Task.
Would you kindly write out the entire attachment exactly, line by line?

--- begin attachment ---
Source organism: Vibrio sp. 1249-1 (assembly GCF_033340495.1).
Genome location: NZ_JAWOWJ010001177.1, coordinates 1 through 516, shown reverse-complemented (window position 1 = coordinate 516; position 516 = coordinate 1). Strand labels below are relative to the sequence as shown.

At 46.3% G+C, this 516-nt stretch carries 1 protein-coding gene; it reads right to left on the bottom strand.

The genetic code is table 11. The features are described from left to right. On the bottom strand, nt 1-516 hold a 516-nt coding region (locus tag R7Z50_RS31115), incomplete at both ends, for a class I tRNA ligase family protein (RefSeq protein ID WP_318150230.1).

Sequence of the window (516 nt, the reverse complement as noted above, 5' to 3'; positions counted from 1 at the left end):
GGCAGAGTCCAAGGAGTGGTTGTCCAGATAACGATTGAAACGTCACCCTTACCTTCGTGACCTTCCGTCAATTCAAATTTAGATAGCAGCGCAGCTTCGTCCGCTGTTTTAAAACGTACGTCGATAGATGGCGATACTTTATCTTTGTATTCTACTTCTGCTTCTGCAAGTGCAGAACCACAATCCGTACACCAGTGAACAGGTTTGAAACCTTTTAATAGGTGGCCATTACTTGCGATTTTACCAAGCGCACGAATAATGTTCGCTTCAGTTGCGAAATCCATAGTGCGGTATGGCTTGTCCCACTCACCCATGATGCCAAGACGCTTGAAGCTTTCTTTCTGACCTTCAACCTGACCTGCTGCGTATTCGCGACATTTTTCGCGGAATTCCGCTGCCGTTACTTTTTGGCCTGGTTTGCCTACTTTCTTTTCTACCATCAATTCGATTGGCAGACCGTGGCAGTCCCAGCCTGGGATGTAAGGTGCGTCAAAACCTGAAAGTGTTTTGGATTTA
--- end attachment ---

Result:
Source organism: Vibrio sp. 1249-1 (assembly GCF_033340495.1).
Genome location: NZ_JAWOWJ010001177.1, coordinates 1 through 516, shown reverse-complemented (window position 1 = coordinate 516; position 516 = coordinate 1). Strand labels below are relative to the sequence as shown.

At 46.3% G+C, this 516-nt stretch carries 1 protein-coding gene; it reads right to left on the bottom strand.

The genetic code is table 11. The features are described from left to right. On the bottom strand, nt 1-516 hold a 516-nt coding region (locus tag R7Z50_RS31115), incomplete at both ends, for a class I tRNA ligase family protein (RefSeq protein ID WP_318150230.1).

Sequence of the window (516 nt, the reverse complement as noted above, 5' to 3'; positions counted from 1 at the left end):
GGCAGAGTCCAAGGAGTGGTTGTCCAGATAACGATTGAAACGTCACCCTTACCTTCGTGACCTTCCGTCAATTCAAATTTAGATAGCAGCGCAGCTTCGTCCGCTGTTTTAAAACGTACGTCGATAGATGGCGATACTTTATCTTTGTATTCTACTTCTGCTTCTGCAAGTGCAGAACCACAATCCGTACACCAGTGAACAGGTTTGAAACCTTTTAATAGGTGGCCATTACTTGCGATTTTACCAAGCGCACGAATAATGTTCGCTTCAGTTGCGAAATCCATAGTGCGGTATGGCTTGTCCCACTCACCCATGATGCCAAGACGCTTGAAGCTTTCTTTCTGACCTTCAACCTGACCTGCTGCGTATTCGCGACATTTTTCGCGGAATTCCGCTGCCGTTACTTTTTGGCCTGGTTTGCCTACTTTCTTTTCTACCATCAATTCGATTGGCAGACCGTGGCAGTCCCAGCCTGGGATGTAAGGTGCGTCAAAACCTGAAAGTGTTTTGGATTTA